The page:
Surgery for cancer of the uterus
Cancer of the uterus (endometrial cancer) is usually treated with an operation that removes the uterus and cervix (total hysterectomy), along with both fallopian tubes and ovaries (bilateral salpingo-oophorectomy). If your ovaries appear normal, you don’t have any risk factors, and it is an early-stage, low-grade cancer, you may be able to keep your ovaries. If the cancer has spread beyond the cervix, the surgeon may also remove a small part of the upper vagina and the ligaments supporting the cervix.
Learn more about:
- Total hysterectomy and bilateral salpingo-oophorectomy
- How the surgery is done
- Treatment of lymph nodes
- What to expect after surgery
- Taking care of yourself at home after a hysterectomy
- Side effects of surgery
Most people with cancer of the uterus will have this operation, which removes the uterus, cervix, fallopian tubes and ovaries (as shown by the dotted line). Sometimes one or more pelvic lymph nodes are also removed to help with staging.
A pathologist examines all removed tissue and fluids. The results will help confirm the type of cancer of the uterus, if it has spread (metastasised), and its stage and grade. The cancer may also be tested for particular gene changes.
How the surgery is done
The surgery will be performed under a general anaesthetic. Your surgeon will discuss the most appropriate surgery for you, and explain the risks and benefits.
The type of hysterectomy you have depends on a number of factors, such as:
- your age and build
- the size of your uterus
- the tumour size
- the surgeon’s specialty and experience.
See below for more information about the different types of surgery you might have.
Types of surgery
Keyhole surgeryAlso called a laparoscopic hysterectomy, a surgeon inserts a laparoscope (thin tube with light and camera) and instruments through about 4 small cuts in the abdomen. The uterus and other organs are removed through the vagina.
Robotic-assisted hysterectomyThis is a special form of keyhole surgery. The instruments and camera are inserted through about 4 small cuts, and controlled by robotic arms guided by the surgeon, who sits next to the operating table.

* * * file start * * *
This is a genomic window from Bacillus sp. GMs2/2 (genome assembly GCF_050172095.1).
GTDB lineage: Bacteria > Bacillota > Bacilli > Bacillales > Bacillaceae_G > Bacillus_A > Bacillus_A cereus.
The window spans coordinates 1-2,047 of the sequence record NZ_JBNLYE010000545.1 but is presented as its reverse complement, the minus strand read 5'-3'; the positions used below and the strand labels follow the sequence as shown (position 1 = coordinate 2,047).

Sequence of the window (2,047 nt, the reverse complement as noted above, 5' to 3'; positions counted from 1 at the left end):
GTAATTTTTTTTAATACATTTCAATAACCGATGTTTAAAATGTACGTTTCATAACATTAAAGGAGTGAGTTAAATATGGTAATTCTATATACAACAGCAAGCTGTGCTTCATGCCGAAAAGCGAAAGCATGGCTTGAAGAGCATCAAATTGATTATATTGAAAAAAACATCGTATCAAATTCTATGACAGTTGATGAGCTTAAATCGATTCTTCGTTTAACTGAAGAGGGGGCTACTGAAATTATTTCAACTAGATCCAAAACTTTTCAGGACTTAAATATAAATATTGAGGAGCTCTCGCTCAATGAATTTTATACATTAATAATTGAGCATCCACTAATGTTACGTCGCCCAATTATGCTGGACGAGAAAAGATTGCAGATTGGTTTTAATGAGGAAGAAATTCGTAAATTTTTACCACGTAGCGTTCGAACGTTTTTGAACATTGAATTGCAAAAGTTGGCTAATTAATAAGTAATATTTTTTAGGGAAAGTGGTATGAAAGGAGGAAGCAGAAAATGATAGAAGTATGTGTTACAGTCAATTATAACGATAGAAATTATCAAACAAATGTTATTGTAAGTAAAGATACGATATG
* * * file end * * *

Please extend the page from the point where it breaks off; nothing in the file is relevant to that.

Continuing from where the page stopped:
Open surgeryThis surgery (also called abdominal hysterectomy or laparotomy) is done through the abdomen. A cut is usually made from the pubic area to the bellybutton. The uterus and other organs are then removed.
Treatment of lymph nodes
Cancer cells can spread from the uterus to the pelvic lymph nodes. If this occurs, your doctor may recommend you have additional treatment after surgery, such as chemotherapy or radiation therapy.
Lymph nodes may be checked in 2 ways:
- Lymphadenectomy (lymph node dissection) – For more advanced or higher- grade tumours, the surgeon may remove some lymph nodes from the pelvic area to see if the cancer has spread beyond the uterus.
- Sentinel lymph node biopsy – This test helps to identify the pelvic lymph node that the cancer is most likely to spread to first (the sentinel node). While you are under anaesthetic, your doctor will inject a dye into the cervix. The dye will flow to the sentinel lymph node, which will be removed for testing. Sentinel lymph node biopsies are available only in some treatment centres.
Podcast: Making Treatment Decisions
A/Prof Orla McNally, Consultant Gynaecological Oncologist, Director Oncology/Dysplasia, Royal Women’s Hospital, Honorary Clinical Associate Professor, University of Melbourne, and Director of Gynaecology Tumour Stream, Victorian Comprehensive Cancer Centre, VIC; A/Prof Yoland Antill, Medical Oncologist, Peninsula Health, Parkville Familial Cancer Centre, Cabrini Health and Monash University, VIC; Grace Guerzoni, Consumer; Zeina Hayes, 13 11 20 Consultant, Cancer Council Victoria; Bronwyn Jennings, Gynaecology Oncology Clinical Nurse Consultant, Mater Hospital Brisbane, QLD; A/Prof Christopher Milross, Director of Mission and Radiation Oncologist, Chris O’Brien Lifehouse, NSW; Mariad O’Gorman, Clinical Psychologist, Liverpool Cancer Therapy Centre and Bankstown Cancer Centre, NSW.
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